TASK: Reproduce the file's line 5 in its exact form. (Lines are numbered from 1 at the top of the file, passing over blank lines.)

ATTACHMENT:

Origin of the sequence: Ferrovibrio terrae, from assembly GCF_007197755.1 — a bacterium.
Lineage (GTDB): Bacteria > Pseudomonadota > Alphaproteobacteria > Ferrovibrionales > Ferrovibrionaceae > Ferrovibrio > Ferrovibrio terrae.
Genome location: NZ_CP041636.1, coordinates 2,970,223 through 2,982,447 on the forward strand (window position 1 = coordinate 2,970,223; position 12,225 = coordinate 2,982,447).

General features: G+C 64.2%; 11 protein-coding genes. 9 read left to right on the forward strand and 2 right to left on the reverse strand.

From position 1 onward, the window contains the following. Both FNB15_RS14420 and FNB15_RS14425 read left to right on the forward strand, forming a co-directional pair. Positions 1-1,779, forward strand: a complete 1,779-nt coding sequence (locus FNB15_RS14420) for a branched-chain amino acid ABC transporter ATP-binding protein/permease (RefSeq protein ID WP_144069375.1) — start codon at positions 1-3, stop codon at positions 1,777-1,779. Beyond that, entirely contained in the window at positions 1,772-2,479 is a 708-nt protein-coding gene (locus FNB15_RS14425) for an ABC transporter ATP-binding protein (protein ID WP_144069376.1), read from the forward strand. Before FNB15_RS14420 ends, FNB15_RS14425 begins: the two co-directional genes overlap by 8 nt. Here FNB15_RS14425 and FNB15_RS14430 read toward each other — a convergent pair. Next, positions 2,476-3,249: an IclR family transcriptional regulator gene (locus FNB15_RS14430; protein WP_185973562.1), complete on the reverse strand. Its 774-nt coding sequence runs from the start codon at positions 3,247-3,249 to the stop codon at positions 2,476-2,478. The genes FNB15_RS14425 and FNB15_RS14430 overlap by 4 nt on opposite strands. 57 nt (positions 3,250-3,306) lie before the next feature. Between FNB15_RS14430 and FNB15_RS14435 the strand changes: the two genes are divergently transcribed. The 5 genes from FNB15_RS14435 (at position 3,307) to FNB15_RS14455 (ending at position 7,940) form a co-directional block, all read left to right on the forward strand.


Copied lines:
From position 1 onward, the window contains the following. Both FNB15_RS14420 and FNB15_RS14425 read left to right on the forward strand, forming a co-directional pair. Positions 1-1,779, forward strand: a complete 1,779-nt coding sequence (locus FNB15_RS14420) for a branched-chain amino acid ABC transporter ATP-binding protein/permease (RefSeq protein ID WP_144069375.1) — start codon at positions 1-3, stop codon at positions 1,777-1,779. Beyond that, entirely contained in the window at positions 1,772-2,479 is a 708-nt protein-coding gene (locus FNB15_RS14425) for an ABC transporter ATP-binding protein (protein ID WP_144069376.1), read from the forward strand. Before FNB15_RS14420 ends, FNB15_RS14425 begins: the two co-directional genes overlap by 8 nt. Here FNB15_RS14425 and FNB15_RS14430 read toward each other — a convergent pair. Next, positions 2,476-3,249: an IclR family transcriptional regulator gene (locus FNB15_RS14430; protein WP_185973562.1), complete on the reverse strand. Its 774-nt coding sequence runs from the start codon at positions 3,247-3,249 to the stop codon at positions 2,476-2,478. The genes FNB15_RS14425 and FNB15_RS14430 overlap by 4 nt on opposite strands. 57 nt (positions 3,250-3,306) lie before the next feature. Between FNB15_RS14430 and FNB15_RS14435 the strand changes: the two genes are divergently transcribed. The 5 genes from FNB15_RS14435 (at position 3,307) to FNB15_RS14455 (ending at position 7,940) form a co-directional block, all read left to right on the forward strand.